Generation X, personal reputation, and social media: new publication in Information Research

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Managing and evaluating personal reputations on the basis of information shared on social media: a Generation X perspective‘ has been published this week in Information Research. I co-authored this paper with Centre for Social Informatics PhD student Frances Ryan, and colleagues Peter Cruickshank and Alistair Lawson.

The paper reports some of the findings of Frances’ doctoral research. The full study – due to be completed in spring 2017 – takes into account prior research on the building and assessment of reputations through citation practice (as explored in the domain of scientometrics) to consider how people evaluate the personal reputations of others, and create and build their own reputations, through the use of online information.

Results generated from the initial analysis presented in the paper just published show some clear alignments with established knowledge in the domain, as well as new themes to be explored further. Of particular note is that social media users are more interested in the content of the information that is shared on social media platforms than they are in the signals that this information might convey about the sharer(s). It is also rare for these users to consider the impact of information sharing on personal reputation building and evaluation.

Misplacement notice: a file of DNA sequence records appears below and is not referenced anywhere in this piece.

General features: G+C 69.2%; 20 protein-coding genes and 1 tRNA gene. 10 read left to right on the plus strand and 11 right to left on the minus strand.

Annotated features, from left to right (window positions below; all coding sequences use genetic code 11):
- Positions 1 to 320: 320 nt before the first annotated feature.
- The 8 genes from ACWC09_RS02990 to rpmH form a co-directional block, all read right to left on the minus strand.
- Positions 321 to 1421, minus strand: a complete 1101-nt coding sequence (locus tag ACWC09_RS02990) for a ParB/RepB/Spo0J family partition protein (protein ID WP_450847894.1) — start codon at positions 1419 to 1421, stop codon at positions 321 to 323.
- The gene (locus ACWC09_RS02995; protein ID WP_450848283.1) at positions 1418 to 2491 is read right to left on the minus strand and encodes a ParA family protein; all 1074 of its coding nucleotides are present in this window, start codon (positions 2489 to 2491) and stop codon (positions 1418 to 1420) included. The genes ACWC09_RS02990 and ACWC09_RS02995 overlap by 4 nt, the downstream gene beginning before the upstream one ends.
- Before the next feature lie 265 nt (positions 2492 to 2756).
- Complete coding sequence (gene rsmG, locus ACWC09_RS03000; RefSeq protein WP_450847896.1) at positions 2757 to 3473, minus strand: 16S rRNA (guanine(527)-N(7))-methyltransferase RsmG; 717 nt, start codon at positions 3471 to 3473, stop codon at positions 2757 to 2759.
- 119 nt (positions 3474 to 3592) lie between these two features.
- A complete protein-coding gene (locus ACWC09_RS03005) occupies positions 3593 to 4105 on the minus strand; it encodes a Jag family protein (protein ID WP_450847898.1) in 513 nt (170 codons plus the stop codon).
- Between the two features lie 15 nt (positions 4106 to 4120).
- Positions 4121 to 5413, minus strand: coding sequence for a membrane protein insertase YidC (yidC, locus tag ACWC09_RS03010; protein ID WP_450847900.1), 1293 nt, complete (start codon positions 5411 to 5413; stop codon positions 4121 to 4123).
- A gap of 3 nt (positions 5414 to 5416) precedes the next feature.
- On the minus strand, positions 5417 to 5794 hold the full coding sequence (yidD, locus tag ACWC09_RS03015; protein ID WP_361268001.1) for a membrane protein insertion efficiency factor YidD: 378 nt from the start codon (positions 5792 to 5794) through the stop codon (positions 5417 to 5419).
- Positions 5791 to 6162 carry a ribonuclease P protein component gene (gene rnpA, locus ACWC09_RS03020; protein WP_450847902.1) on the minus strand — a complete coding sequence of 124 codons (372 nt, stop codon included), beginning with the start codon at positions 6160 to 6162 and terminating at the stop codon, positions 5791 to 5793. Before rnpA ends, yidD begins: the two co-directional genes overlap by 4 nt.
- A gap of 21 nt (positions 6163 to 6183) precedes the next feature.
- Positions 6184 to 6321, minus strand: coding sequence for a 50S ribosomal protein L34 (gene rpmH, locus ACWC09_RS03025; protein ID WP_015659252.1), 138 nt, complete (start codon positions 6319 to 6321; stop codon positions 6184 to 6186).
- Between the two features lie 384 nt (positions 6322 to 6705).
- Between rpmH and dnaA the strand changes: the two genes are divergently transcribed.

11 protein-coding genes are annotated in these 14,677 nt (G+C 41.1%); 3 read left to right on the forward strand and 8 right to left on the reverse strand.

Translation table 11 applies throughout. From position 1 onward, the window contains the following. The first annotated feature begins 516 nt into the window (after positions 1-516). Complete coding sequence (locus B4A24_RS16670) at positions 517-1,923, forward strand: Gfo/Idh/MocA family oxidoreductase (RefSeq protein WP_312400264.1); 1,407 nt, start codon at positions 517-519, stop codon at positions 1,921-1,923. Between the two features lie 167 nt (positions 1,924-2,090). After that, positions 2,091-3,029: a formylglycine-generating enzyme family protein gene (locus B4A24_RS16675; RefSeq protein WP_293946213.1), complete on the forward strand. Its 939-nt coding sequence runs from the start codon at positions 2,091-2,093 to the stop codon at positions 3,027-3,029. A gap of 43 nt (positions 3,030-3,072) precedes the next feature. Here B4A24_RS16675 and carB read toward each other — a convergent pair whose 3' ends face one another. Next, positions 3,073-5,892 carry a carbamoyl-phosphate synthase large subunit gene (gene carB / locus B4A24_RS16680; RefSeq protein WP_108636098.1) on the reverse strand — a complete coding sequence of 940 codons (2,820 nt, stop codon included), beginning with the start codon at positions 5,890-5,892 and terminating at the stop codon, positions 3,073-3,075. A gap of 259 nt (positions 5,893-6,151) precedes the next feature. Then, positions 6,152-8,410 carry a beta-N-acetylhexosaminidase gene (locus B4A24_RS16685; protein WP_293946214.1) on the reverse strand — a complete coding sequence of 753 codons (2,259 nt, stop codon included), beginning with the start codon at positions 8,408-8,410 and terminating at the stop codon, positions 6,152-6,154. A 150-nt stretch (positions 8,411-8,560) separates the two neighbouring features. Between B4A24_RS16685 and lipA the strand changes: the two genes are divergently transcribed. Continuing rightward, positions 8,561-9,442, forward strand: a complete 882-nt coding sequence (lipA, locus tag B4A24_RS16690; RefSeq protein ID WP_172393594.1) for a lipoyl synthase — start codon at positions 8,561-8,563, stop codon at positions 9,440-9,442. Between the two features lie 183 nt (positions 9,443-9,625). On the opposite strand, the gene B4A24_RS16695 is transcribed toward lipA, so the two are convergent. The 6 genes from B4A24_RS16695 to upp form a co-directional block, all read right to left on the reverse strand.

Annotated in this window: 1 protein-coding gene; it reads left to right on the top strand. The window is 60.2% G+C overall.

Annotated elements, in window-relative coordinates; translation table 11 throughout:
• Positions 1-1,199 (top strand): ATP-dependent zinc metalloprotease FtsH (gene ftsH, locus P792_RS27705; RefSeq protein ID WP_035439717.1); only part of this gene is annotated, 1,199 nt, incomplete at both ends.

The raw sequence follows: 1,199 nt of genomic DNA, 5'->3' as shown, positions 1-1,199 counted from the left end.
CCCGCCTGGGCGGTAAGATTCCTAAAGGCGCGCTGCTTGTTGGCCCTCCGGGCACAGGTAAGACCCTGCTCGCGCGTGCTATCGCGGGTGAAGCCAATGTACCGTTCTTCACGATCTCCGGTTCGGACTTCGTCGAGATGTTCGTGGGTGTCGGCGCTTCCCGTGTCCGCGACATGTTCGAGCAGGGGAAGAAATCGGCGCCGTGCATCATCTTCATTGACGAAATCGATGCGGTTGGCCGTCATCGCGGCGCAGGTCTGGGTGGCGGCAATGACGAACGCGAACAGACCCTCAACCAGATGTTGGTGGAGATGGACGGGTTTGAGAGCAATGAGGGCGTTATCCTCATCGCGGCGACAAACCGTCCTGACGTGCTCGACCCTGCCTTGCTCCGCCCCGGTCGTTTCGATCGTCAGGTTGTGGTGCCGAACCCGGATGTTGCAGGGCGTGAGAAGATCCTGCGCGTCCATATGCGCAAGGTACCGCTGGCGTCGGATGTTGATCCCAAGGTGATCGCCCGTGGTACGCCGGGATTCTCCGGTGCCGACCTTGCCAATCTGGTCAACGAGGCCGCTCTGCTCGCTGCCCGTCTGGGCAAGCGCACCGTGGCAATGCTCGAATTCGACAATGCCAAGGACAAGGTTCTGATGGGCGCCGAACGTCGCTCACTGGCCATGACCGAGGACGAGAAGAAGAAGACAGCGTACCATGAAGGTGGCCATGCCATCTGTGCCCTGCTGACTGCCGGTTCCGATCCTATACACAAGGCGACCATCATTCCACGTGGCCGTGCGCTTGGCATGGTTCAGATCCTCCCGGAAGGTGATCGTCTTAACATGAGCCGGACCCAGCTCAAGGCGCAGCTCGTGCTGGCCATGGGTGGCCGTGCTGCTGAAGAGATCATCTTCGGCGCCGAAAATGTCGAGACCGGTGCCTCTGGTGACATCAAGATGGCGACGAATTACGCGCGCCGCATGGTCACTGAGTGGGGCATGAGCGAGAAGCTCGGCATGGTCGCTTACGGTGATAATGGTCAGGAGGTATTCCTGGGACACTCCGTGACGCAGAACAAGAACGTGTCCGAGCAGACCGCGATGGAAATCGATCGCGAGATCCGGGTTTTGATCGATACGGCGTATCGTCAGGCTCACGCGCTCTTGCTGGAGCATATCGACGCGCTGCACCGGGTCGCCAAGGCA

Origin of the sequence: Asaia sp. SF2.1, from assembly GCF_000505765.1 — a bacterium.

The findings reported in the paper were first disseminated at Information Seeking in Context (ISIC) 2016, which took place place last September in Zadar, Croatia. The slides for the conference presentation are also available. These can be found below (and on Frances’ SlideShare account), as can a review of ISIC 2016 on Frances’ blog at justaphd.com. (Three other PhD students from the Centre for Social Informatics also presented their work at ISIC 2016: see the summary of contributions, and the students’ conference reviews.)

The full versions of the other papers presented at the conference are also being published in Information Research. The first fifteen – on the themes of (1) theories and models of information behaviour, (2) methodological issues of information behaviour research, (3) information seeking and sharing in diverse contexts, (4) knowledge creation and information intermediation, and (5) social media and social networks in information behaviour – can be found in the December 2016 issue (volume 21, issue 4) as Part 1 of the proceedings. The remainder will be published in a supplement to the March 2017 issue (volume 22, issue 1).

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